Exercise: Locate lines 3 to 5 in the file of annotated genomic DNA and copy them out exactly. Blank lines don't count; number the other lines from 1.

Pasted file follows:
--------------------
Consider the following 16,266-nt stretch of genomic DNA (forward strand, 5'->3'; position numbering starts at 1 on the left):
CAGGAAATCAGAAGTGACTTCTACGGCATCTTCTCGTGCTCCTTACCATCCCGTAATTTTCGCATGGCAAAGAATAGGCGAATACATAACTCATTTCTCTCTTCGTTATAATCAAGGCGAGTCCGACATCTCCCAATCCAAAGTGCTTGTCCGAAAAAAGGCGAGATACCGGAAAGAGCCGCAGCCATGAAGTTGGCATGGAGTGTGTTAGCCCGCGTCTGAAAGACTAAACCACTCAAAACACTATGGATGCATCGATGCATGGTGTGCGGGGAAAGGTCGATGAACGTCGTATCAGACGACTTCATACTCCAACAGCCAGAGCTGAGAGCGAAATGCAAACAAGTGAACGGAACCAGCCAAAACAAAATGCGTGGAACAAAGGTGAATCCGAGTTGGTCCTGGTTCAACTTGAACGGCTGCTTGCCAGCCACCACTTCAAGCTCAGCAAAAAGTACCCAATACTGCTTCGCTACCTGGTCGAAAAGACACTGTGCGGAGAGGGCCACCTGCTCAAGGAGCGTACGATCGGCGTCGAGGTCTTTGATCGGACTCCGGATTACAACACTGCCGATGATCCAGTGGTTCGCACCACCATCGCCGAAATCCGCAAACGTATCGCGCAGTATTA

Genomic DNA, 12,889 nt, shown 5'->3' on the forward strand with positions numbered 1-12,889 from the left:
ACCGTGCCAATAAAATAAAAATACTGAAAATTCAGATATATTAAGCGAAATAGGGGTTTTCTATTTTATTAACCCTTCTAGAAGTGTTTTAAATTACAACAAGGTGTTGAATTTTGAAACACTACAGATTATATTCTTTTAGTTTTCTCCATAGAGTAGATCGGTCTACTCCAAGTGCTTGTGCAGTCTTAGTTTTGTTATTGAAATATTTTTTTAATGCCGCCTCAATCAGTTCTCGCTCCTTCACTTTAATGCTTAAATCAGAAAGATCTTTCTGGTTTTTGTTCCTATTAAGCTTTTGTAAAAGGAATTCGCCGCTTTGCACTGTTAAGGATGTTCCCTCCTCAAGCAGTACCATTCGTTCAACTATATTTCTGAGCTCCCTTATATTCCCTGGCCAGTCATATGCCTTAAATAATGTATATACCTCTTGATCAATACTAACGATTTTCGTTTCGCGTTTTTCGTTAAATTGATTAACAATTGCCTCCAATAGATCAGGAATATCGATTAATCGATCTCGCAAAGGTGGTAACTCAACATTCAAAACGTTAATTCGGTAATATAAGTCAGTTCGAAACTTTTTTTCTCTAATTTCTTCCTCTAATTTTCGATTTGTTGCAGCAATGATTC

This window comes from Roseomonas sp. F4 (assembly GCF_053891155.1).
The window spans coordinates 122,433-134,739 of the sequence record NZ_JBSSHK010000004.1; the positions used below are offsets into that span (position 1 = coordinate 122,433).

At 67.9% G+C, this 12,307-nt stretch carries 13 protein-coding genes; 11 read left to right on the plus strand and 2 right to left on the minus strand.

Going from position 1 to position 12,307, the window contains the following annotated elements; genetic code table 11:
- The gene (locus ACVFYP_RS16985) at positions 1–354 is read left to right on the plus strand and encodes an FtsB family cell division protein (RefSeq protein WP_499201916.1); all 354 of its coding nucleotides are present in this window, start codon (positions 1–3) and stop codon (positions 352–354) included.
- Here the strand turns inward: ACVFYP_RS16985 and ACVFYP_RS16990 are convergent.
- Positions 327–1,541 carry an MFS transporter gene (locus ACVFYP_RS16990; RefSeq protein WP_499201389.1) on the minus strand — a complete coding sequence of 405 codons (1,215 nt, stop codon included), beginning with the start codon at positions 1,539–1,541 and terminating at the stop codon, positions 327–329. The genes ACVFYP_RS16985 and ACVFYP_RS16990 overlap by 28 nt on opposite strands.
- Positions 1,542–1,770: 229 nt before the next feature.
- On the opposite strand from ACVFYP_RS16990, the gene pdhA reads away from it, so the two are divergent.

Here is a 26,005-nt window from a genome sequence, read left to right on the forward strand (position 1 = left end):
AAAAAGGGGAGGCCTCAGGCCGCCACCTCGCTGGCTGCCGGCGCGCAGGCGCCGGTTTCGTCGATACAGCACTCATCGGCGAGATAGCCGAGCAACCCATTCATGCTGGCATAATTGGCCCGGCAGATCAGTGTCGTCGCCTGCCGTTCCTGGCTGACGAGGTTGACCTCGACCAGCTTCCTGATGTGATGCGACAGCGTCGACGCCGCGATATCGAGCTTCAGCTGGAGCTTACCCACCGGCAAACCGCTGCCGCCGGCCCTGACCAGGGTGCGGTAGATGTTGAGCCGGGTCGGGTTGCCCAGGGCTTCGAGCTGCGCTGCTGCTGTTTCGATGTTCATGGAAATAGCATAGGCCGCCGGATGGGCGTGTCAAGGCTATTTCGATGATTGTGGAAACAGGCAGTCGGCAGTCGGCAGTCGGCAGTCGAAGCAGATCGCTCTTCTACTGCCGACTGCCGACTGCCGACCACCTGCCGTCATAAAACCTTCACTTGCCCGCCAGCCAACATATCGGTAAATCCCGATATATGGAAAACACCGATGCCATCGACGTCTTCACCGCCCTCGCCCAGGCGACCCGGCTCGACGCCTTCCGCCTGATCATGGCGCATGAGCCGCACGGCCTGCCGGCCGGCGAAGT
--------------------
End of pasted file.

Genomic DNA, 12,889 nt, shown 5'->3' on the forward strand with positions numbered 1-12,889 from the left:
ACCGTGCCAATAAAATAAAAATACTGAAAATTCAGATATATTAAGCGAAATAGGGGTTTTCTATTTTATTAACCCTTCTAGAAGTGTTTTAAATTACAACAAGGTGTTGAATTTTGAAACACTACAGATTATATTCTTTTAGTTTTCTCCATAGAGTAGATCGGTCTACTCCAAGTGCTTGTGCAGTCTTAGTTTTGTTATTGAAATATTTTTTTAATGCCGCCTCAATCAGTTCTCGCTCCTTCACTTTAATGCTTAAATCAGAAAGATCTTTCTGGTTTTTGTTCCTATTAAGCTTTTGTAAAAGGAATTCGCCGCTTTGCACTGTTAAGGATGTTCCCTCCTCAAGCAGTACCATTCGTTCAACTATATTTCTGAGCTCCCTTATATTCCCTGGCCAGTCATATGCCTTAAATAATGTATATACCTCTTGATCAATACTAACGATTTTCGTTTCGCGTTTTTCGTTAAATTGATTAACAATTGCCTCCAATAGATCAGGAATATCGATTAATCGATCTCGCAAAGGTGGTAACTCAACATTCAAAACGTTAATTCGGTAATATAAGTCAGTTCGAAACTTTTTTTCTCTAATTTCTTCCTCTAATTTTCGATTTGTTGCAGCAATGATTC

This window comes from Roseomonas sp. F4 (assembly GCF_053891155.1).